New Jersey Town Cracks Down on Baggy Pants

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Starting Tuesday, wearing baggy pants will cost you in the beach town of Wildwood, N.J.

Complaints about the trendy low-hanging pants had been pouring so officials in Wildwood decided to clean up their city's image. The town council unanimously passed a law that bans saggy pants from being worn on the boardwalk.

"When you have good families who call you up and say, 'I've been coming here 20 years, 30 years, 40 years and I'm not going to any longer because I'm not going to subject my children or my parents or grandparents to seeing some kid walk down the boardwalk with their butt hanging out,' you have to do something," Mayor Ernest Troiano Jr. said. "I'm not one of the Fruit of the Loom underwear inspectors; I'm not one of the grapes. I don't want to see it."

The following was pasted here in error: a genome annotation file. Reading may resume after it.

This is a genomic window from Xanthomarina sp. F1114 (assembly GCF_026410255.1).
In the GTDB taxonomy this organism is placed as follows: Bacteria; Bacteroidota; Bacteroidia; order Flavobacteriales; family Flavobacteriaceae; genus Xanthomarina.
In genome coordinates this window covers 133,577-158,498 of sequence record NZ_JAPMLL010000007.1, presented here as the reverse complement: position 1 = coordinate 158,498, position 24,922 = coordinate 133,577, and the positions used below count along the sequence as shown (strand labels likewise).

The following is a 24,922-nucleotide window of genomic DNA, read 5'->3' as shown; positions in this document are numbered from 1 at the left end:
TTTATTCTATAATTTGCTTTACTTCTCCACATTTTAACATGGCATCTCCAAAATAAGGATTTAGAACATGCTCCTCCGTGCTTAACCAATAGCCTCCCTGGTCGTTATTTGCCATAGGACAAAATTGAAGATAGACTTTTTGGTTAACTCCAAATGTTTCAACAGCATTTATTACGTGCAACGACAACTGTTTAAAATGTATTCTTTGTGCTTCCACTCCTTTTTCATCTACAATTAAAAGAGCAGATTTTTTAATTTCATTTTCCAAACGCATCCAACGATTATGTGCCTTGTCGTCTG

Police will be patrolling the boardwalk to enforce the new ordinance. First time offenders may only receive a verbal warning. But they could be fined anywhere from $25 to $200.

"The ultimate goal is compliance," The New Jersey Star-Ledger quoted Police Chief Steven Long said last month. "We're just trying to make the city a better place to visit."

So far, many beach-goers and business owners support the decision.

"We want to attract families here in Wildwood. We don't want them to see people with their pants hanging low. It's a good thing," Toni Fuscellario, owner of Sam's Pizza, said.

"I just don't think that my kids should see other peoples' underwear. I mean, really," Genevieve O'Brian, from Secaucus, said.

Critics say the government shouldn't control how people dress. But Mayor Troiano said he and other Wildwood residents have "the right to decency."

"My right is not to have to look at your [rear end] if I don't want to," he told the Columbus Dispatch. "I find that offensive. Go somewhere else and do it, and for every one person I lose, I'll gain 10 more who will be glad."

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